And this is what I, with your help, will continue and strengthen institutionally in the coming years.

I shall bring with me three inspirations from an interesting fusion of horizons of Pope Francis and educator and philosopher Paulo Freire. 

And I sense that these inspirations are already in the Animo of ADZU. Hopefully, they shall continue to take flesh in the university’s priorities and five-year strategic plan. 

First, education as a common good. Quality education should be for all, but poverty, conflict, and isolation deter many in Western Mindanao and the BARMM (Bangsamoro Autonomous Region in Muslim Mindanao). According to the UN Development Programme, the pandemic worsened this. As schools closed and families struggle, opportunities for vulnerable children have become more out of reach. 

At ADZU, we dream of a future where no student will be denied a Jesuit education due only to a lack of means. We will advocate for better complementarity between the private and public education sectors. We will also expand scholarships and aid for underprivileged students, recognizing that the better it will be for the Peninsula and beyond when more of our young are educated well.  

Second, education for social transformation. Through meaningful dialogue and action in a Filipino, Catholic, and Jesuit university setting, ADZU aims to foster a harmonious, equitable, and peaceful society in Western Mindanao. We will continue educating our students to become agents of change and bridges between peoples. 

They will be reconciling leaders who are strong in their faith that does justice—”spirit-filled evangelizers”—joyful in sharing God’s saving love for all.  

Our students will learn not just practical skills for their profession but also discernment so that they can navigate complex contexts with depth and creativity, especially in this post-pandemic world.

Finally, education for solidarity and kinship. Western Mindanao is a mix of ethnic groups, faiths, and communities. While some think this diversity could only increase tensions, we believe it also enables unity and fraternity. Education builds understanding and kinship across divides. 

By promoting solidarity, ADZU can celebrate the region’s multiculturality as a gift. We shall journey with our students to help them forge bonds transcending any barriers. We will model interfaith understanding, intercultural sensitivity, and peaceful conflict resolution through honest conversations and compassionate encounters. Beyond diversity, we shall seek inclusiveness. Beyond tolerance, empathy.


To realize these principles, ADZU will take an integrated approach to teaching, learning, and well-being. We will pursue changes and improvements to academics, formation, research, and administration for a more dynamic education geared for the 21st century.

In the coming years, we will accelerate our move towards blended learning, redesign courses, emphasize service learning and ecological education, expand community and industry partnerships, and maximize the use of our resources as we strengthen our advancement efforts. We will support faculty and staff development and collaboration across disciplines and units to advance excellence. In all this effort, we shall not be alone. We will lean on and learn from other Ateneos, especially from Xavier University and Ateneo de Davao University, as we work on reimagining and revitalizing our Mindanao Consortium of Ateneos.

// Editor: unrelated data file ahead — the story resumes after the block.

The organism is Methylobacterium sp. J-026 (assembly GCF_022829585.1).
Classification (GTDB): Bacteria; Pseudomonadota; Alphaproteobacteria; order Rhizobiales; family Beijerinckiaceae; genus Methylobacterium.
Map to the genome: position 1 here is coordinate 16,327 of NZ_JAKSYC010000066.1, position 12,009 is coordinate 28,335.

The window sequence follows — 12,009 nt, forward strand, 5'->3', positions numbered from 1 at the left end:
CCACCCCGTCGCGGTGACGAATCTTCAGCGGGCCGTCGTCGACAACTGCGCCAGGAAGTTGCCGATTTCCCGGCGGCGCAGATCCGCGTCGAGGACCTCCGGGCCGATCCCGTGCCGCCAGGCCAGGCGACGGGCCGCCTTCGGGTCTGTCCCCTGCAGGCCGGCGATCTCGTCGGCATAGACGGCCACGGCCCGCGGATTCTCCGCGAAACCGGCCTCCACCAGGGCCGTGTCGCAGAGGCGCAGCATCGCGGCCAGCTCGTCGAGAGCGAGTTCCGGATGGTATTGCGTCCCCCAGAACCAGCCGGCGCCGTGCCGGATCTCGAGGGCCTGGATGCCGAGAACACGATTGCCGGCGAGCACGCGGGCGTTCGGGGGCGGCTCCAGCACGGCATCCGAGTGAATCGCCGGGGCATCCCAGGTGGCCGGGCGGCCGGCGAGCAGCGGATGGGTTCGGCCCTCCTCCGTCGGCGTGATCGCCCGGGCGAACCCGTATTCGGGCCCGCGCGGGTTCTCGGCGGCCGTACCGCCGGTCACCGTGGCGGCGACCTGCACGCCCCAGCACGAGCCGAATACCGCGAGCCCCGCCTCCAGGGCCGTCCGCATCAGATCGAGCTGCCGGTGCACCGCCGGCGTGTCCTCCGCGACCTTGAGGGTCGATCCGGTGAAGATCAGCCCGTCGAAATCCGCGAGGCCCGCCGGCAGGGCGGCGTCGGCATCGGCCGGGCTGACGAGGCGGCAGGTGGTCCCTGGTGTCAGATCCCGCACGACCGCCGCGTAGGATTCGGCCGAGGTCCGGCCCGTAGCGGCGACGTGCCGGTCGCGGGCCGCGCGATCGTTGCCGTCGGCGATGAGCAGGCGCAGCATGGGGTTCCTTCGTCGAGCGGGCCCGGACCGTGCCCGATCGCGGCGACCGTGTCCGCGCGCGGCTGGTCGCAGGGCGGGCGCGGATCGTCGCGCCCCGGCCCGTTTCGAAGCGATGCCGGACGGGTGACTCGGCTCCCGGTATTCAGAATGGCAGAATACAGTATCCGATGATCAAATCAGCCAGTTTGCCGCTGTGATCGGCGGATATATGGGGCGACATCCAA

We shall not shy away from using emerging technologies like artificial intelligence (AI). Yet, while recognizing that AI opens up new possibilities for us, human teachers and classmates, values and connections should remain at the core of ADZU’s pedagogy. With prudent policies and practices, we can harness the power of AI as an incredible tool to augment human work, learning, and teaching but not diminish human dignity and generativity.

We must always remember, at the heart of our ADZU life are our relationships. We seek to heal and strengthen our relationships as we participate in the reconciling work of our God who reconciles us with Him, with one another, and with our common home. 

To nourish our socio-spiritual lives, we will strengthen campus ministry and formation. We shall embrace Ignatian spirituality in all we do, convinced that it is not just a nice-to-have addition to the educational experience but foundational for our institution. More Jesuits and lay formators will accompany students and personnel—providing mentorship and spiritual companionship. 

And balancing cura personalis and cura apostolica, we will take care of our people. We must not forget the importance of caring for those who make ADZU the institution it is today. Our faculty and staff are the soul of ADZU, and they deserve all the resources and support we can sustainably provide. We must give them the help and recognition they deserve and ensure they can thrive personally and professionally. When we sincerely care for each other, we can better own and live out the ADZU mission.


These next years will be challenging for me and for those who would choose to stay and collaborate and accomplish our shared mission of forming the next generations of Ignatian leaders–they, who are God-fearing, critically conscious, compassionate, committed, and competent to address the challenges of society. 

Let us continue to live out Saint Ignatius’s dream of helping souls through our university. Let stories like Ryan’s and Reden’s be the norm, not isolated success.

I invite you, our ADZU community, and those who believe in what we do: uphold the principles guiding our educational mission: education as common good, education for social change, and education for solidarity and kinship. 

Not an easy mission and will demand much from us. But what greater privilege could there be than to lead and serve in this university at such a time as this?

I ask for your partnership, patience, and prayers. Our mission is profound. 

With and by God’s grace, Ateneo De Zamboanga University’s greatest days are ahead. What a gift to build that future together, always Pro Deo et Patria, always AMDG.

Thank you. Muchas gracias.

Dios nos bendiga!